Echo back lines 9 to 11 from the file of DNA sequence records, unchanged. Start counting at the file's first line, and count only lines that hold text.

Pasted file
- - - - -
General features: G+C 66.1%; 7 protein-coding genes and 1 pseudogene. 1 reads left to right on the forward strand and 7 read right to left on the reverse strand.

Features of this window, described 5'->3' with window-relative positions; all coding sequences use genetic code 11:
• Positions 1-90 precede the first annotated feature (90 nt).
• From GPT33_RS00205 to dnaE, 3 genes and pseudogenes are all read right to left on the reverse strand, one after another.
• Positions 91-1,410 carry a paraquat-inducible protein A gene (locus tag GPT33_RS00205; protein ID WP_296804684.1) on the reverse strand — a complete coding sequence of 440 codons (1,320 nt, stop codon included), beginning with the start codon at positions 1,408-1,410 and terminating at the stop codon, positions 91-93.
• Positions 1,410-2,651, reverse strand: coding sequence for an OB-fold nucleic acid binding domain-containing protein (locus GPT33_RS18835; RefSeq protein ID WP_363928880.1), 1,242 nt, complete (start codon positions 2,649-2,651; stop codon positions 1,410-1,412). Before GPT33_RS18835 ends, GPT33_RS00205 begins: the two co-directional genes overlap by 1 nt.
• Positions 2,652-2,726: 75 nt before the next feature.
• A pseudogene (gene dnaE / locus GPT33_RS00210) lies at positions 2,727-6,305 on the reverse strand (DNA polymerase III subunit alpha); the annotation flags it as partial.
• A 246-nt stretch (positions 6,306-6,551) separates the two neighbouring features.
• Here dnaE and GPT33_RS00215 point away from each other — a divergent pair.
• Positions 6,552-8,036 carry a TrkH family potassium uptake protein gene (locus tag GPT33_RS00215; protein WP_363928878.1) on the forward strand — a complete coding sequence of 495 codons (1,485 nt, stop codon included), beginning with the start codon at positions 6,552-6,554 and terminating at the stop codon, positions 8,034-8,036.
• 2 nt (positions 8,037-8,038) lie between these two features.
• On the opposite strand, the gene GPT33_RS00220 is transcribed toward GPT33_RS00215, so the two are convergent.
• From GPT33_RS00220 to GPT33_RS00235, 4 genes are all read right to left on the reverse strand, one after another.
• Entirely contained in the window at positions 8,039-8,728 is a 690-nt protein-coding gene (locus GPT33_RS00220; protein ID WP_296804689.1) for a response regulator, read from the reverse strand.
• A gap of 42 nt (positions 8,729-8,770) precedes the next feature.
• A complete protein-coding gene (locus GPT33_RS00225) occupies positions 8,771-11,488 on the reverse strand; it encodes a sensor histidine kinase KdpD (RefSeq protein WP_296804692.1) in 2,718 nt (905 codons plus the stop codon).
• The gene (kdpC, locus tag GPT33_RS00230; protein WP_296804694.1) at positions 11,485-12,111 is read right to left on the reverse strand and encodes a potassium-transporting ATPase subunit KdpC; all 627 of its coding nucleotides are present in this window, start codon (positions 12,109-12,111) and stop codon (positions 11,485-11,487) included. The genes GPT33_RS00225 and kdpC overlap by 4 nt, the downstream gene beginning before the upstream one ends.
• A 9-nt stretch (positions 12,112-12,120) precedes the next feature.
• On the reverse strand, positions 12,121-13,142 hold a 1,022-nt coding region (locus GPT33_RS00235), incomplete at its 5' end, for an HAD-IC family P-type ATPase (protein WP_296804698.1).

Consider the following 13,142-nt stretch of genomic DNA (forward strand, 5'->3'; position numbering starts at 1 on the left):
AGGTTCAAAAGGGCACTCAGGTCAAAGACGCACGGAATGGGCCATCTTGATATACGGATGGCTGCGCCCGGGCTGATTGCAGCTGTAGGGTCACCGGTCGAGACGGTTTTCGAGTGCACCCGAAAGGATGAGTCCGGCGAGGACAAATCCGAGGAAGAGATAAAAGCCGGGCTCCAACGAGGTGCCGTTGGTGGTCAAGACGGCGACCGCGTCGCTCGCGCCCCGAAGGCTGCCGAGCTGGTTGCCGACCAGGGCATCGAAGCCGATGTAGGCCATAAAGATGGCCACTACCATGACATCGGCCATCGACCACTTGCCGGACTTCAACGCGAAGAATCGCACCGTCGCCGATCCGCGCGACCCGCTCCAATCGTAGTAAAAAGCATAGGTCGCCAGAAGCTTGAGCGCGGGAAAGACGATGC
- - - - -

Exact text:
• A 246-nt stretch (positions 6,306-6,551) separates the two neighbouring features.
• Here dnaE and GPT33_RS00215 point away from each other — a divergent pair.
• Positions 6,552-8,036 carry a TrkH family potassium uptake protein gene (locus tag GPT33_RS00215; protein WP_363928878.1) on the forward strand — a complete coding sequence of 495 codons (1,485 nt, stop codon included), beginning with the start codon at positions 6,552-6,554 and terminating at the stop codon, positions 8,034-8,036.